I try to get as involved in Czech society as I can, so I meet a lot of new people all the time, most of whom want to ask me why I’m (still) here. However, it’s very common that – before anyone knows I’m not Czech – when I’m standing in a group with a friend, my stranger-ness will be completely ignored. And often, my friend will not make a move to introduce me. I’m not sure why this is. Maybe because Czech people are naturally shy or less open to people they don’t know. Maybe because, unlike Americans, Czechs don’t think it’s important to enthusiastically say hello to literally every new person they meet, especially if they guess that their conversation may only last a minute or two. It seems to me that Czechs typically feel more comfortable sticking with whom they know.

6. Arrive late

My grandma used to have this clock
Czechs are quite punctual people and expect you to be as well, though bureaucrats will often keep you waiting if you interrupt them on their coffee break. On the other hand, Americans arrive just on time or a few minutes late – we have a phrase, “fashionably late” for social events – without social penalty. Unfortunately, this hasn’t had much effect on me – I have to set my clocks and watch 10 minutes ahead if I want to be even on time to anything at all.

7. Think in extremes


For Americans, most things are THE BEST or THE WORST. Czechs leave their stronger adjectives for the times which really call for them, which I have to accept even though I don’t like it 😦

But it is entertaining to watch people’s faces anytime I say that anything is better than good. (I am usually talking about cake.)

Example: “That was the best lunch I ever had!”

Czech people:



Do you agree with these “don’t”s?


  1. […] Why is this strange? In the US, every waiting room has a little desk or window for the secretary.  We call ahead to make appointments for doctor visits and these appointments are taken very seriously. The secretary should be the friendly face and PR person of the office – if we wait more than 10-15 minutes for our appointment, we need someone to complain to. […]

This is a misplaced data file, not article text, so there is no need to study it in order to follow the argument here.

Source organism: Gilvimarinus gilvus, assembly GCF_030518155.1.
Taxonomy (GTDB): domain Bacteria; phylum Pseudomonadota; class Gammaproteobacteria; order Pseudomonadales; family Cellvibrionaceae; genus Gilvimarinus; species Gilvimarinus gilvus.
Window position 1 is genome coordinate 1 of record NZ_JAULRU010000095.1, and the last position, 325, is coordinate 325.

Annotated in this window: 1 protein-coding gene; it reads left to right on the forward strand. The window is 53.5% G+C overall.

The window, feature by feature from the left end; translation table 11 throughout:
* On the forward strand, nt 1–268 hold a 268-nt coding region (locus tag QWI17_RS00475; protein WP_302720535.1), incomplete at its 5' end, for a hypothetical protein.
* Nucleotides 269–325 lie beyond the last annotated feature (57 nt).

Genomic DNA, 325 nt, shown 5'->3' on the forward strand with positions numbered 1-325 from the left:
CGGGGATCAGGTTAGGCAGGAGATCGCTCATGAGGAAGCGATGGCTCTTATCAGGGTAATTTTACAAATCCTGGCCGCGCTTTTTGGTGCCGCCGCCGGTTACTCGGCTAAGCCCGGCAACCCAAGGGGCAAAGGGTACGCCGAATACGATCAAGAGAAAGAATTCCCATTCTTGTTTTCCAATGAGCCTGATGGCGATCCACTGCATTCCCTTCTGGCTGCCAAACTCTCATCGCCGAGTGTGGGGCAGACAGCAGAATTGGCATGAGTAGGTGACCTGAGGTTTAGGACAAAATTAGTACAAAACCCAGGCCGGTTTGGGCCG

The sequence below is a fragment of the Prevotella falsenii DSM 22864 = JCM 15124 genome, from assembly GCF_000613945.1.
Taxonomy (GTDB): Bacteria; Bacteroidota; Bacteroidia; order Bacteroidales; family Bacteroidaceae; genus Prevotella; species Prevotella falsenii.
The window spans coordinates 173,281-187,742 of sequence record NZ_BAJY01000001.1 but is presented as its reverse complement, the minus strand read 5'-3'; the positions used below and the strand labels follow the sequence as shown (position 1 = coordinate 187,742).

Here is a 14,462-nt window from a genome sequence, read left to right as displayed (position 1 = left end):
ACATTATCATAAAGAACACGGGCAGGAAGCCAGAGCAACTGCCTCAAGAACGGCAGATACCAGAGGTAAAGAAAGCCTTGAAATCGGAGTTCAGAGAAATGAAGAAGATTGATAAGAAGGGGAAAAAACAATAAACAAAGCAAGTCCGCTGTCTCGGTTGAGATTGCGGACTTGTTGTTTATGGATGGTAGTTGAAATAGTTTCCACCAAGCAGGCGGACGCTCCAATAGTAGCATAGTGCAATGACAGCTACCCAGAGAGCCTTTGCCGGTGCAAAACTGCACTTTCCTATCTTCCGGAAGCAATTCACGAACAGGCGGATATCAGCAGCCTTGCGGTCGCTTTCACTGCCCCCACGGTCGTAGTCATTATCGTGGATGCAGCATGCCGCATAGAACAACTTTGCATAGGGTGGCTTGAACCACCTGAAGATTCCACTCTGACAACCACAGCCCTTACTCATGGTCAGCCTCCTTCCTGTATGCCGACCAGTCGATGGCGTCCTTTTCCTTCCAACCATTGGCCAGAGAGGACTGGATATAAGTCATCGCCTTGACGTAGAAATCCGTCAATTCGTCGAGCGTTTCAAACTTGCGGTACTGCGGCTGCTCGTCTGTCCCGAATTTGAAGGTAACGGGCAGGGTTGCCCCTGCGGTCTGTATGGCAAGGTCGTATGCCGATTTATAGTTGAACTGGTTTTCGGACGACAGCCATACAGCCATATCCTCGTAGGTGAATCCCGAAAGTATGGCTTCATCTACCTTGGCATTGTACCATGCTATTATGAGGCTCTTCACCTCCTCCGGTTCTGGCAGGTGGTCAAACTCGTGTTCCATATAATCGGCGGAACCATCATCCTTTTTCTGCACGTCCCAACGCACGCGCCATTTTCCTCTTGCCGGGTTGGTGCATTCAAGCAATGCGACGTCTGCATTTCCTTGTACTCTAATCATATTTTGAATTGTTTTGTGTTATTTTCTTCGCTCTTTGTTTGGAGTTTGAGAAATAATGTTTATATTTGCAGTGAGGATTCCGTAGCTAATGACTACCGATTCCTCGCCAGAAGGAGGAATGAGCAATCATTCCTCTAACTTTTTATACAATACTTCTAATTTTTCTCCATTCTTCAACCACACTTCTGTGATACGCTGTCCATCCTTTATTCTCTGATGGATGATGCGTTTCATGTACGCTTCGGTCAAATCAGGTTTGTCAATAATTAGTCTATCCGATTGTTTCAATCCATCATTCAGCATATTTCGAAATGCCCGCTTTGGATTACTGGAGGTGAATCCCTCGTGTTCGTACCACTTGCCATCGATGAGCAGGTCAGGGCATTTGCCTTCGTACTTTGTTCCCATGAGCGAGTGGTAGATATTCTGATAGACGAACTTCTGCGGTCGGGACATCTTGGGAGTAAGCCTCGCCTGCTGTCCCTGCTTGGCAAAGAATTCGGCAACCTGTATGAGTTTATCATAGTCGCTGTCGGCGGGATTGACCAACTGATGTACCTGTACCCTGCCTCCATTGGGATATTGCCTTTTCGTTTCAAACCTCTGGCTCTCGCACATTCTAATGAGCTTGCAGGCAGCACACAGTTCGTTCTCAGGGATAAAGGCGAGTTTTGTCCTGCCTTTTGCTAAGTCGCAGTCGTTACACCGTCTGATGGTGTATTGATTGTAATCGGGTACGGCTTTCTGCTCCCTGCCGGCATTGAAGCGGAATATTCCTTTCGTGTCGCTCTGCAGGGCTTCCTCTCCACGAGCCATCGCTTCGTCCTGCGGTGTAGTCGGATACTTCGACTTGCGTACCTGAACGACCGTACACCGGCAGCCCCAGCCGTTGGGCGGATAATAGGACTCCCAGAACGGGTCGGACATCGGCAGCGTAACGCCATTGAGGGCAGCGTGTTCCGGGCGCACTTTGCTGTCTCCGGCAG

2. Btw, I remembered another one super peculiar thing I’ve seen Americans do when I was in Oregon that Czechs never ever do. We never write on gifts (unless maybe we send them by mail) from whom they are. Even when you’re adult, christmas gifts come from Jezisek, end of discussion.


    • I KNOW!! haha! and when it’s not written, we’re very quick to say whom it’s from. we also like to write personal Christmas cards but the first year I was here, I was told that that’s very unusual.


  3. Nice. As a Czech person, I have few comments:
    1) Not introducing others is simply lack of manners. It’s something we are supposed to do, but some people forget it way too often.
    2) Not talking to strangers on the other hand is very much deliberate and I believe it to be a heritage of the Communist regime when talking to the wrong person could easily get you unpleasant talk with the secret police. To this day, we don’t talk to strangers and to a degree, we immediately suspect any stranger that approaches us.


    • I thought of the connection to Communism too, but do you think even young people have that suspicious feeling? I know it’s part of Czech heritage but they probably couldn’t identify it consciously – what do you think?


      • I think they just take it up from their parents. People may not consciously connect it to the previous regime, but they are doing consciously. It’s almost part of the etiquette. You don’t talk to strangers unless you have a reason. Saying “whats up, man” to a stranger on a street is almost seen (and sometimes used) as a form of aggression.

        It doesn’t help the matter that most people that do approach you in public in a big (big, haha, I know) city are:
        1) Insurance salesmen.
        2) People reeking of beer who just need X Kc for bus, where X happens to be the price of the cheapest bottled beer in the nearest watering hole.
        3) All kinds of charity drive people guilt tripping people who are just trying to get to work/school.

        So, mostly people who want your money.